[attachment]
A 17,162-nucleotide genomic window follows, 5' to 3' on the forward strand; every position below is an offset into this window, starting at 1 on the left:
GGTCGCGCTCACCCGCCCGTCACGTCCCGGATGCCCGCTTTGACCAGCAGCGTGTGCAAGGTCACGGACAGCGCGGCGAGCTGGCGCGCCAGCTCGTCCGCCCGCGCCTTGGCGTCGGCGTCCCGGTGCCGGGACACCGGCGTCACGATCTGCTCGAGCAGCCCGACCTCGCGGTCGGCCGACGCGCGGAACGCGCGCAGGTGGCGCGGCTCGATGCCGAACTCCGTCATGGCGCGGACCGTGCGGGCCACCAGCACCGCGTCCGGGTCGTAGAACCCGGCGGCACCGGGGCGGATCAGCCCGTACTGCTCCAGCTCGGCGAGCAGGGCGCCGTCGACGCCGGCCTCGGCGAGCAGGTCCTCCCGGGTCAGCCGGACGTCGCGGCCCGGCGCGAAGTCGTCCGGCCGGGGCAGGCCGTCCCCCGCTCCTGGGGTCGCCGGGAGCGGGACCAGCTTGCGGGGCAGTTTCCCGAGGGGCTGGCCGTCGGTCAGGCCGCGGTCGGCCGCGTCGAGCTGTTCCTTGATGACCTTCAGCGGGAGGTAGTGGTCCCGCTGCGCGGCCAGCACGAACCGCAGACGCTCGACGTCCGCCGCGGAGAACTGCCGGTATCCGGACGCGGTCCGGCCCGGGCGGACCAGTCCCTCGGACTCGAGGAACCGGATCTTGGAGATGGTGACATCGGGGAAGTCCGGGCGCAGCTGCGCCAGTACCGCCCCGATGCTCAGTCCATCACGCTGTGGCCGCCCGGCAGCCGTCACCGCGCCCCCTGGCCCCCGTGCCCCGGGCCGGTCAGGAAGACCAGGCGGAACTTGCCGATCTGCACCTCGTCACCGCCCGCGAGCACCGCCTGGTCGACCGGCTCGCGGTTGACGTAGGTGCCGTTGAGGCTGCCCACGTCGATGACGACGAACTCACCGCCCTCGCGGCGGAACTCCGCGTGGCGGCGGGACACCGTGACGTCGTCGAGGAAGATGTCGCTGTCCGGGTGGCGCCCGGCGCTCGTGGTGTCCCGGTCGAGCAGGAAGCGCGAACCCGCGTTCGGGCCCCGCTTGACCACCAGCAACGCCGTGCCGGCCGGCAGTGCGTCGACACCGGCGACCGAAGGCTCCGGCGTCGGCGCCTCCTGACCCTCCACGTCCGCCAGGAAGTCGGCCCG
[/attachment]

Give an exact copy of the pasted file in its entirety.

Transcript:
A 17,162-nucleotide genomic window follows, 5' to 3' on the forward strand; every position below is an offset into this window, starting at 1 on the left:
GGTCGCGCTCACCCGCCCGTCACGTCCCGGATGCCCGCTTTGACCAGCAGCGTGTGCAAGGTCACGGACAGCGCGGCGAGCTGGCGCGCCAGCTCGTCCGCCCGCGCCTTGGCGTCGGCGTCCCGGTGCCGGGACACCGGCGTCACGATCTGCTCGAGCAGCCCGACCTCGCGGTCGGCCGACGCGCGGAACGCGCGCAGGTGGCGCGGCTCGATGCCGAACTCCGTCATGGCGCGGACCGTGCGGGCCACCAGCACCGCGTCCGGGTCGTAGAACCCGGCGGCACCGGGGCGGATCAGCCCGTACTGCTCCAGCTCGGCGAGCAGGGCGCCGTCGACGCCGGCCTCGGCGAGCAGGTCCTCCCGGGTCAGCCGGACGTCGCGGCCCGGCGCGAAGTCGTCCGGCCGGGGCAGGCCGTCCCCCGCTCCTGGGGTCGCCGGGAGCGGGACCAGCTTGCGGGGCAGTTTCCCGAGGGGCTGGCCGTCGGTCAGGCCGCGGTCGGCCGCGTCGAGCTGTTCCTTGATGACCTTCAGCGGGAGGTAGTGGTCCCGCTGCGCGGCCAGCACGAACCGCAGACGCTCGACGTCCGCCGCGGAGAACTGCCGGTATCCGGACGCGGTCCGGCCCGGGCGGACCAGTCCCTCGGACTCGAGGAACCGGATCTTGGAGATGGTGACATCGGGGAAGTCCGGGCGCAGCTGCGCCAGTACCGCCCCGATGCTCAGTCCATCACGCTGTGGCCGCCCGGCAGCCGTCACCGCGCCCCCTGGCCCCCGTGCCCCGGGCCGGTCAGGAAGACCAGGCGGAACTTGCCGATCTGCACCTCGTCACCGCCCGCGAGCACCGCCTGGTCGACCGGCTCGCGGTTGACGTAGGTGCCGTTGAGGCTGCCCACGTCGATGACGACGAACTCACCGCCCTCGCGGCGGAACTCCGCGTGGCGGCGGGACACCGTGACGTCGTCGAGGAAGATGTCGCTGTCCGGGTGGCGCCCGGCGCTCGTGGTGTCCCGGTCGAGCAGGAAGCGCGAACCCGCGTTCGGGCCCCGCTTGACCACCAGCAACGCCGTGCCGGCCGGCAGTGCGTCGACACCGGCGACCGAAGGCTCCGGCGTCGGCGCCTCCTGACCCTCCACGTCCGCCAGGAAGTCGGCCCG